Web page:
The Treasury Committee of the United Kingdom’s House of Commons has called on the public to submit evidence related to the role of crypto’s risks and opportunities.
In a Tuesday notice, the committee said it had opened an inquiry allowing people to write in about the role of crypto assets in the United Kingdom. The Treasury Committee said it would be exploring how the U.K. government, the Financial Conduct Authority, or FCA, and the Bank of England could balance regulation “to provide adequate protection for consumers and businesses without stifling innovation” as well how cryptocurrencies and distributed ledger technology could impact individuals, businesses and financial institutions.
The British public has until Sept. 12 to submit evidence, which the committee may use in its report to Parliament. Among the proffered questions were the opportunities and risks of a central bank digital currency from the Bank of England, what the U.K. government can learn from regulators and lawmakers addressing crypto in other countries, and the “environmental and resource intensity of using crypto-asset technology.”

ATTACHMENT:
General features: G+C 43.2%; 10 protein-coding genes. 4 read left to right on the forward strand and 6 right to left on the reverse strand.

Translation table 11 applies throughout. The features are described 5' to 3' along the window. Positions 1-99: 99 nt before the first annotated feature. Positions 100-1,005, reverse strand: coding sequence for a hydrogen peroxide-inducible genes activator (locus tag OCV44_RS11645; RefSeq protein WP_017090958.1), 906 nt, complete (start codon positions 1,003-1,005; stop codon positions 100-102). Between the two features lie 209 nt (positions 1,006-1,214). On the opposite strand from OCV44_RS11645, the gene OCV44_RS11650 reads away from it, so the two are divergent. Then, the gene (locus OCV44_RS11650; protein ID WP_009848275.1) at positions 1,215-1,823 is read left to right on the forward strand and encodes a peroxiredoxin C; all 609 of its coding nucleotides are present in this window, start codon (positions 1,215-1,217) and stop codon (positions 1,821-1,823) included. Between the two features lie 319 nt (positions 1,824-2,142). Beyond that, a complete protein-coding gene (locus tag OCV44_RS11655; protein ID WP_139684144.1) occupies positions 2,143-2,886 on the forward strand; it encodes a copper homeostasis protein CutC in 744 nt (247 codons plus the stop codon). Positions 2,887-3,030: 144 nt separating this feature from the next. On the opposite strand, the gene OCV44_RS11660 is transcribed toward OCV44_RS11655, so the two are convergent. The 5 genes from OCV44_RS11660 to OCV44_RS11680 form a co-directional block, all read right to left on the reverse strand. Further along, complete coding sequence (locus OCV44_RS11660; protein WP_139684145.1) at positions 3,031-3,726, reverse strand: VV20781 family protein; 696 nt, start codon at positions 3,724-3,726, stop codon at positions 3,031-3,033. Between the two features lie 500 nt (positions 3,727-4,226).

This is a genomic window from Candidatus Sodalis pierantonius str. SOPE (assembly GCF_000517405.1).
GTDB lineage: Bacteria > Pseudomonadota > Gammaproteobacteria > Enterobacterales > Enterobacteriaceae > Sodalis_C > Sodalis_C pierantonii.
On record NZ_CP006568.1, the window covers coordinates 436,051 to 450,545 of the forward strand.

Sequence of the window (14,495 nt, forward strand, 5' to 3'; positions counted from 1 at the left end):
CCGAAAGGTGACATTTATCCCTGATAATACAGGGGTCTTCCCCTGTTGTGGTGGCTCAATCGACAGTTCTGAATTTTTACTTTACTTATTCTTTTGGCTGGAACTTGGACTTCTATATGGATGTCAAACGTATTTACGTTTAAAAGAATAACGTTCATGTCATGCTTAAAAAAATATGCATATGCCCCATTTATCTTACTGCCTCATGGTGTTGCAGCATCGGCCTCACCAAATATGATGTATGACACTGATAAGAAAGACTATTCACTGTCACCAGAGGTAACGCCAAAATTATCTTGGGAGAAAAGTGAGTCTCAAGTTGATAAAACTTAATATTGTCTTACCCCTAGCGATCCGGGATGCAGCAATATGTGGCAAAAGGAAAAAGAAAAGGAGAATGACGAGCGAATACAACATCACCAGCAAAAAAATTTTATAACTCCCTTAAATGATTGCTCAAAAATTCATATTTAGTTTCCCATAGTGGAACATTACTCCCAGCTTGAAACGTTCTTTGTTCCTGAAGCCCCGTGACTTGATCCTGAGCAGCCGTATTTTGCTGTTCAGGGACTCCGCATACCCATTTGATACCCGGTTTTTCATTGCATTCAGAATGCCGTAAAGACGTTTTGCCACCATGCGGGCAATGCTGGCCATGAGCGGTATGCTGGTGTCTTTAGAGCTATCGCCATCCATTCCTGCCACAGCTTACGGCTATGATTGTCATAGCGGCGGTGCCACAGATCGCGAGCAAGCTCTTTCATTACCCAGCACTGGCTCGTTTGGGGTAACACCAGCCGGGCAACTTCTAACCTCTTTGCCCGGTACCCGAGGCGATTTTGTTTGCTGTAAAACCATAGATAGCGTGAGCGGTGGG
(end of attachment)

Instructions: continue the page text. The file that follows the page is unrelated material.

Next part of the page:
“What impact could the use of crypto-assets have on social inclusion?” asked the committee. “Are the government and regulators suitably equipped to grasp the opportunities presented by crypto-assets, whilst at the same time mitigating against the risks? What opportunities and risks could the use of crypto-assets — including non-fungible tokens — pose for individuals, the economy and the workings of both the public and private sectors?”
NEW INQUIRY— Treasury Committee (@CommonsTreasury) July 13, 2022
We've launched an inquiry on 'The crypto-asset industry'
We'll look at the potential risks and opportunities associated with the use of crypto-assets, among other things
Learn more and submit written evidence here https://t.co/kBwNc6346I pic.twitter.com/IidIqSWHuj
The inquiry followed the government's July 5 request that the public weigh-in on taxation related to decentralized finance through crypto loans and staking. On Tuesday, deputy governor for financial stability at the Bank of England Jon Cunliffe also called for regulators to “get on with the job” of incorporating crypto and blockchain into existing frameworks.
A scandal around soon-to-be-former Prime Minister Boris Johnson has shaken up leadership among financial lawmakers and regulators in the United Kingdom. Chancellor of the Exchequer Rishi Sunak and Economic Secretary John Glen resigned in protest of the prime minister’s actions but were later replaced with Nadhim Zahawi and Richard Fuller, respectively. Hong Kong Securities and Futures Commission CEO Ashley Alder will also become the next chair of the FCA starting in January 2023.